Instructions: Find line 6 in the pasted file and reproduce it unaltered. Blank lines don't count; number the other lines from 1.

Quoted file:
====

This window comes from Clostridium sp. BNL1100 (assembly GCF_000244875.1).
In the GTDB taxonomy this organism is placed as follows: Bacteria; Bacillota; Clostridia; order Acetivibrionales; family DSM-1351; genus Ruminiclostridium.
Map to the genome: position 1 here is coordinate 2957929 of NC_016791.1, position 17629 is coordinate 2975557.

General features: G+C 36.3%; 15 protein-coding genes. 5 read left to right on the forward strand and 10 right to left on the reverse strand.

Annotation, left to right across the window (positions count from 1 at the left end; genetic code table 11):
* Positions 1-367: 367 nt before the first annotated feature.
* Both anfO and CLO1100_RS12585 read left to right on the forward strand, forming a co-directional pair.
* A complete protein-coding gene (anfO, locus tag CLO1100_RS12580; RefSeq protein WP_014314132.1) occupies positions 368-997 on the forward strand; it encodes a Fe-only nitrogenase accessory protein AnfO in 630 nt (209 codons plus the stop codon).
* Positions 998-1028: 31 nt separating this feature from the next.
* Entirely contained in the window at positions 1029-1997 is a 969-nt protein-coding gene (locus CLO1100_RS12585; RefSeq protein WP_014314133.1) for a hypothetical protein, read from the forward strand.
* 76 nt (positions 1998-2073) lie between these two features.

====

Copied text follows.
* Positions 1-367: 367 nt before the first annotated feature.